At a conference some time ago I was on a panel with some fellow thriller writers. During the Q & A, we got this question from the floor: How can I learn to write a good action scene?
I answered first. I told the questioner that it’s what happens inside the character that’s the key, and you can make that implicit or explicit by using all the elements of fiction writing–-dialogue, internal thoughts, description, and action.
I recommended he read how Dean Koontz does it, especially in what was his first breakout bestseller, Whispers (1980). There Koontz has an action scene (an attempted rape) that lasts 17 pages (that’s right, 17 pages!) all taking place within the close confines of a house.
Another panelist protested (in a good-natured and professional manner). He said action needs to be “realistic.” For instance, when a gunshot is fired nobody has time to think. It all happens too fast. If they’re shot, the pain comes, and they will not be reflecting on anything. They’ll just be in pain.
This was grist for a great debate. I licked my chops but, unfortunately, we ran out of time. I never got a chance to respond.
Now I will.
I would have said, first, that a gunshot does not cover the wide spectrum of action. In the Koontz scene from Whispers, we have someone stalking the Lead. No guns. So that example is of limited value.
But further, and even more important: Fiction is not reality! Fiction is the stylized rendition of reality for emotional effect.
That’s so important, I’ll say it again: Fiction is the stylized rendition of reality for emotional effect.
Reality is boring. Reality is not drama. Reality is to be avoided at all costs (“We must stay drunk on writing,” Ray Bradbury once said, “so reality does not destroy us.”)
Hitchcock’s Axiom holds that a great story is life with the dull bits taken out. Reality has dull bits. Lots of them. Fiction, if it works, does not.
A thriller writer wants the reader to believe he or she is vicariously experiencing the story. We use techniques to engage the reader’s emotions all along the way. If there is no emotional hook, there is no thrill, no matter how “real” the writing seems.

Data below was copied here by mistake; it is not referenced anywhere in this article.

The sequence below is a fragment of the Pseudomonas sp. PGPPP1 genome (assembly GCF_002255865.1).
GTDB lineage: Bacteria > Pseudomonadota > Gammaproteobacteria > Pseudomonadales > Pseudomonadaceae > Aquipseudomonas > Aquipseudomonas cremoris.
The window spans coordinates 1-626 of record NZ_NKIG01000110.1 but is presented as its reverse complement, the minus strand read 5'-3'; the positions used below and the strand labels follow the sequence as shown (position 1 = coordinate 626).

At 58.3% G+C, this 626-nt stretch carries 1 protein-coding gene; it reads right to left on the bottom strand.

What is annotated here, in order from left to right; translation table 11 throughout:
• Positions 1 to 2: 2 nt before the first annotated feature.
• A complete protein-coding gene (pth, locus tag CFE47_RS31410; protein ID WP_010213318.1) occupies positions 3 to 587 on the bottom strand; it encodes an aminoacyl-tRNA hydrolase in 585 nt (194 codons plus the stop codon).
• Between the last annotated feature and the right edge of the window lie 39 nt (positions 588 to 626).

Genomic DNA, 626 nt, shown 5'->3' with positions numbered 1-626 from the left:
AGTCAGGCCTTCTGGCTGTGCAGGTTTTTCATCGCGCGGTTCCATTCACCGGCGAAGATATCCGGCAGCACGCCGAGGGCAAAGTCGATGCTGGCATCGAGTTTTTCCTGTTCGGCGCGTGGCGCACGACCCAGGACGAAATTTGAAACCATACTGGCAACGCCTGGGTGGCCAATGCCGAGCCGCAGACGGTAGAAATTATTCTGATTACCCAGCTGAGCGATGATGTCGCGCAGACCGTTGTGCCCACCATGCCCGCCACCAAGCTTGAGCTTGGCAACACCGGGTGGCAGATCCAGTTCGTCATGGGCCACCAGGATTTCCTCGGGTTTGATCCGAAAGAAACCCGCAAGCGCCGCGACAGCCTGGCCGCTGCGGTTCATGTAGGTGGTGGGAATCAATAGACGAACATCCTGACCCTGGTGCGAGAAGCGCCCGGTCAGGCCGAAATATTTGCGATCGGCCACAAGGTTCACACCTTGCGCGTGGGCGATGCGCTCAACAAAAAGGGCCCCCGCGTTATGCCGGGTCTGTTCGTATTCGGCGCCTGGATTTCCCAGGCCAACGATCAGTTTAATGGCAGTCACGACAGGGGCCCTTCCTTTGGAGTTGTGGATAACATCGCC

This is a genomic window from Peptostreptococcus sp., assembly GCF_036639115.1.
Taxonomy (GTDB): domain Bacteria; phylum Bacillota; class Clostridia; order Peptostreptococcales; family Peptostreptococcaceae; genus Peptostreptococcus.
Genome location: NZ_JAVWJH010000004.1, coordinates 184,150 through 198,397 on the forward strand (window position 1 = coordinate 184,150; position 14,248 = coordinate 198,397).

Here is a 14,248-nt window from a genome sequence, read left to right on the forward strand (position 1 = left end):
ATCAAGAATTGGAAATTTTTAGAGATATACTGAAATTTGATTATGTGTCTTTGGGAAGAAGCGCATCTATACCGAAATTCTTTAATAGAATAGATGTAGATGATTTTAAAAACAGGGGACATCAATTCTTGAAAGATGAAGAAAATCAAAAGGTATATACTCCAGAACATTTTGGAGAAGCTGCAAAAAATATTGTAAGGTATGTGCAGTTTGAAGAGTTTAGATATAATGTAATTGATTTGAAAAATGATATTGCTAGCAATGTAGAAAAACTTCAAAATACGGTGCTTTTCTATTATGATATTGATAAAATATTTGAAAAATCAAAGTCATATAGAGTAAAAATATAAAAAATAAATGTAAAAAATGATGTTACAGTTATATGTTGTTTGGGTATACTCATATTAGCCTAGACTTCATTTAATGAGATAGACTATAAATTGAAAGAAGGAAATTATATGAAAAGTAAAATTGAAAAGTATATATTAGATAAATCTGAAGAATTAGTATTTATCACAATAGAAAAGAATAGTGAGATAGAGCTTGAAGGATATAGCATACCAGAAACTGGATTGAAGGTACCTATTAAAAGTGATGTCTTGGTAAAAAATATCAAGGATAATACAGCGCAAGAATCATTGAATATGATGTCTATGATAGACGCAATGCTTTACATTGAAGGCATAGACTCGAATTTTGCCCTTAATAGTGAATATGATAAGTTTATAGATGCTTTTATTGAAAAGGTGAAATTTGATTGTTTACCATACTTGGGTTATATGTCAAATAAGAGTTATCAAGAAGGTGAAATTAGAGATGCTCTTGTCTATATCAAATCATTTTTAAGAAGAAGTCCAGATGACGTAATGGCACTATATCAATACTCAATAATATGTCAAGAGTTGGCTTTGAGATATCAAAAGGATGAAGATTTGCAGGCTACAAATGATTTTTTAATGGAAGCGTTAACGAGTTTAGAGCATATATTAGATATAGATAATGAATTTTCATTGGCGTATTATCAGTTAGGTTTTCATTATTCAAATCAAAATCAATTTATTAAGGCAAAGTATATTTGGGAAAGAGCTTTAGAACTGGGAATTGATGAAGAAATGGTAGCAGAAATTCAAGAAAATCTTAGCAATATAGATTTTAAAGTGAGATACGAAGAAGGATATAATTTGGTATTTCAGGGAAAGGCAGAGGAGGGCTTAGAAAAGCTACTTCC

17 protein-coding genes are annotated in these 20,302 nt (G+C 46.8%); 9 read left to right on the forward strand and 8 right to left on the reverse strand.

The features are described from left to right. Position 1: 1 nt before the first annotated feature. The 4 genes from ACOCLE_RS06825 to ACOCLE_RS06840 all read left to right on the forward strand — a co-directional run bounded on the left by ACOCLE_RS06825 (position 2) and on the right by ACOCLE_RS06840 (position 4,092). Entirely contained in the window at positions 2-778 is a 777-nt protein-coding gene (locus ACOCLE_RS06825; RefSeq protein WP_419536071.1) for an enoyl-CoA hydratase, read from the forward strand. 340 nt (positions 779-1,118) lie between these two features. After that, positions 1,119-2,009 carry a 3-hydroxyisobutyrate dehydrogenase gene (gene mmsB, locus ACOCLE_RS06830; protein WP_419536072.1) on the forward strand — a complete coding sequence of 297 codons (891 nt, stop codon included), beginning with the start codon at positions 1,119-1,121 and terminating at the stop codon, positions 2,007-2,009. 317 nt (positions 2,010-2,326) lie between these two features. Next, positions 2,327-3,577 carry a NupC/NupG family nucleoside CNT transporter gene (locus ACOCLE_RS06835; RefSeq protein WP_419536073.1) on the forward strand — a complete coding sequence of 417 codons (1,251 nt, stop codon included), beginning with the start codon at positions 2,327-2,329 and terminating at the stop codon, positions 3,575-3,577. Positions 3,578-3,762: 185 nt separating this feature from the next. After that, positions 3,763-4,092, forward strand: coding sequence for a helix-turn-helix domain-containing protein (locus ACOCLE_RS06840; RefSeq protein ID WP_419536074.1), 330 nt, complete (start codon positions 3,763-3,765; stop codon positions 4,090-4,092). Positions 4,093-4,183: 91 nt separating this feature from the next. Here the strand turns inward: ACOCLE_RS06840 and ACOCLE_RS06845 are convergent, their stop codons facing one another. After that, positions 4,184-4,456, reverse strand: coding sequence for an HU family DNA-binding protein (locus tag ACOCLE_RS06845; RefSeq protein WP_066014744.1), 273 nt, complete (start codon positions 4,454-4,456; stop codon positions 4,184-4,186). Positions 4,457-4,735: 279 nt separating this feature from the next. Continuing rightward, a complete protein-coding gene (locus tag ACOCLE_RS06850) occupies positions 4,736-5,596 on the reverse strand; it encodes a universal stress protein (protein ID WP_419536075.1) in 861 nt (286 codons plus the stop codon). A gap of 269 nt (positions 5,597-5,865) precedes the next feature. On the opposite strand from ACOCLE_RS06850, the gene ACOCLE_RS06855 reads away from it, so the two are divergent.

Let’s have a look at a couple of clips from Whispers. Hilary Thomas, a successful screenwriter, comes home to discover that Bruno Frye, someone she’d met one time, is waiting for her, and not for a game of cribbage.
She cleared her throat nervously. “What are you doing here?”
“Came to see you.”
“Just had to see you again.”
He was still grinning. He had a tense, predatory look. His was the smile of the wolf just before it closed its hungry jaws on the cornered rabbit.
Koontz breaks into the dialogue exchange for some description. The effect is like slow motion, which is another key to a good action scene. In essence, you slow down “real time” to create the feeling and tone you desire.
He took a step toward her.
She knew then, beyond doubt, what he wanted. But it was crazy, unthinkable. Why would a wealthy man of his high social position travel hundreds of miles to risk his fortune, reputation, and freedom for one brief violent moment of forced sex?
Now Koontz inserts a thought. In real time, when a rapist takes a step toward a victim, there would probably be no reflection, no pondering. But fiction enhances moments like this. Koontz is stretching the tension. He wants the reader taut while furiously flipping pages.
But 17 of them? Is Koontz insane? Or is he one of the best selling writers in history for a reason?
In fact, Koontz is a consummate pro who knows exactly what he’s doing. He even names it a couple of pages in:
Abruptly, the world was a slow-motion movie. Each second seemed like a minute. She watched him approach as if he were a creature in a nightmare, as if the atmosphere had suddenly become thick as syrup.
That, my friends, is stylized action for emotional effect. If you’d like to grumble about that––complain that it isn’t “like reality”––you may send your objections directly to Dean Koontz, who gives his mailing address in the back of his books.
Let me know what he says.
Meanwhile, if you’re looking to sell your fiction, learn to use the tools. Especially in action scenes.
JAMES SCOTT BELL is a winner of the International Thriller Writers Award and the author of the #1 bestseller for writers, Plot & Structure (Writer’s Digest Books). He served as fiction columnist for Writer’s Digest magazine and has written several popular writing books, including How to Write Dazzling Dialogue, Write Your Novel From the Middle, Super Structure, and How to Make a Living as a Writer. Visit his website: www.jamesscottbell.com
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